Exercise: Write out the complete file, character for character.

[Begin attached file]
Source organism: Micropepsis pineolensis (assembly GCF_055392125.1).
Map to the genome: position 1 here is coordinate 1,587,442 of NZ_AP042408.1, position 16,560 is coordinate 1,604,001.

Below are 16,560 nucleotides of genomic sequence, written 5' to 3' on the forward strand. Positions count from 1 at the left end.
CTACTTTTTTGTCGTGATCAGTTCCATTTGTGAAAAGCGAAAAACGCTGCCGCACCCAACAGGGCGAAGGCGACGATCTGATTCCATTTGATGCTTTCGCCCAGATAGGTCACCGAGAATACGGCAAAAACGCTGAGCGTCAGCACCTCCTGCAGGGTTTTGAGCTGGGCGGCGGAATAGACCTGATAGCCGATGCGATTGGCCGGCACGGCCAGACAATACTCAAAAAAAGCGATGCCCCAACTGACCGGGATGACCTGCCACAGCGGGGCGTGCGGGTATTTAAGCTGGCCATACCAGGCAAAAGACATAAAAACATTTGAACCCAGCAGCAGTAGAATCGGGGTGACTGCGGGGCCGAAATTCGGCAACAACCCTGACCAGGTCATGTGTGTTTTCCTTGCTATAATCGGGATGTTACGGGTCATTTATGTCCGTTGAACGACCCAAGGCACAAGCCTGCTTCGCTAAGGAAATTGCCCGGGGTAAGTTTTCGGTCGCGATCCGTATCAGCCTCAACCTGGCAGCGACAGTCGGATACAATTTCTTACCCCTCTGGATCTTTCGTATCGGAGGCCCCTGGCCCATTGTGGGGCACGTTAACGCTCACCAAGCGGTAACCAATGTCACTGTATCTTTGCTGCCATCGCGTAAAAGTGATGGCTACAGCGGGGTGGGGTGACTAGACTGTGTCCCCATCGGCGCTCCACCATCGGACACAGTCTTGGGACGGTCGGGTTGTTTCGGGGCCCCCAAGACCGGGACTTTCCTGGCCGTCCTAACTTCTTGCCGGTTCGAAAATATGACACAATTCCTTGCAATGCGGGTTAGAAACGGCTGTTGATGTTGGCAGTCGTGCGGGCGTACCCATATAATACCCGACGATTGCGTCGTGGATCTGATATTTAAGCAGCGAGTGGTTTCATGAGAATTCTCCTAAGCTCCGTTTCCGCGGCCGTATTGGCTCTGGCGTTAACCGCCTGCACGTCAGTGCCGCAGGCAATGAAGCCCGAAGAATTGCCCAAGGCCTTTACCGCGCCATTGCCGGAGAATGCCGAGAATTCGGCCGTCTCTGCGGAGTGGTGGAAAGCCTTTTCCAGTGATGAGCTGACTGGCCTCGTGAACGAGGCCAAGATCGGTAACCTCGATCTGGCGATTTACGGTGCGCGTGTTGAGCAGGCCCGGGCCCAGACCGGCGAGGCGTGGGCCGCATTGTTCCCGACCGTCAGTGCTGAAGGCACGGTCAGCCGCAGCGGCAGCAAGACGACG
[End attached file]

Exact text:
Source organism: Micropepsis pineolensis (assembly GCF_055392125.1).
Map to the genome: position 1 here is coordinate 1,587,442 of NZ_AP042408.1, position 16,560 is coordinate 1,604,001.

Below are 16,560 nucleotides of genomic sequence, written 5' to 3' on the forward strand. Positions count from 1 at the left end.
CTACTTTTTTGTCGTGATCAGTTCCATTTGTGAAAAGCGAAAAACGCTGCCGCACCCAACAGGGCGAAGGCGACGATCTGATTCCATTTGATGCTTTCGCCCAGATAGGTCACCGAGAATACGGCAAAAACGCTGAGCGTCAGCACCTCCTGCAGGGTTTTGAGCTGGGCGGCGGAATAGACCTGATAGCCGATGCGATTGGCCGGCACGGCCAGACAATACTCAAAAAAAGCGATGCCCCAACTGACCGGGATGACCTGCCACAGCGGGGCGTGCGGGTATTTAAGCTGGCCATACCAGGCAAAAGACATAAAAACATTTGAACCCAGCAGCAGTAGAATCGGGGTGACTGCGGGGCCGAAATTCGGCAACAACCCTGACCAGGTCATGTGTGTTTTCCTTGCTATAATCGGGATGTTACGGGTCATTTATGTCCGTTGAACGACCCAAGGCACAAGCCTGCTTCGCTAAGGAAATTGCCCGGGGTAAGTTTTCGGTCGCGATCCGTATCAGCCTCAACCTGGCAGCGACAGTCGGATACAATTTCTTACCCCTCTGGATCTTTCGTATCGGAGGCCCCTGGCCCATTGTGGGGCACGTTAACGCTCACCAAGCGGTAACCAATGTCACTGTATCTTTGCTGCCATCGCGTAAAAGTGATGGCTACAGCGGGGTGGGGTGACTAGACTGTGTCCCCATCGGCGCTCCACCATCGGACACAGTCTTGGGACGGTCGGGTTGTTTCGGGGCCCCCAAGACCGGGACTTTCCTGGCCGTCCTAACTTCTTGCCGGTTCGAAAATATGACACAATTCCTTGCAATGCGGGTTAGAAACGGCTGTTGATGTTGGCAGTCGTGCGGGCGTACCCATATAATACCCGACGATTGCGTCGTGGATCTGATATTTAAGCAGCGAGTGGTTTCATGAGAATTCTCCTAAGCTCCGTTTCCGCGGCCGTATTGGCTCTGGCGTTAACCGCCTGCACGTCAGTGCCGCAGGCAATGAAGCCCGAAGAATTGCCCAAGGCCTTTACCGCGCCATTGCCGGAGAATGCCGAGAATTCGGCCGTCTCTGCGGAGTGGTGGAAAGCCTTTTCCAGTGATGAGCTGACTGGCCTCGTGAACGAGGCCAAGATCGGTAACCTCGATCTGGCGATTTACGGTGCGCGTGTTGAGCAGGCCCGGGCCCAGACCGGCGAGGCGTGGGCCGCATTGTTCCCGACCGTCAGTGCTGAAGGCACGGTCAGCCGCAGCGGCAGCAAGACGACG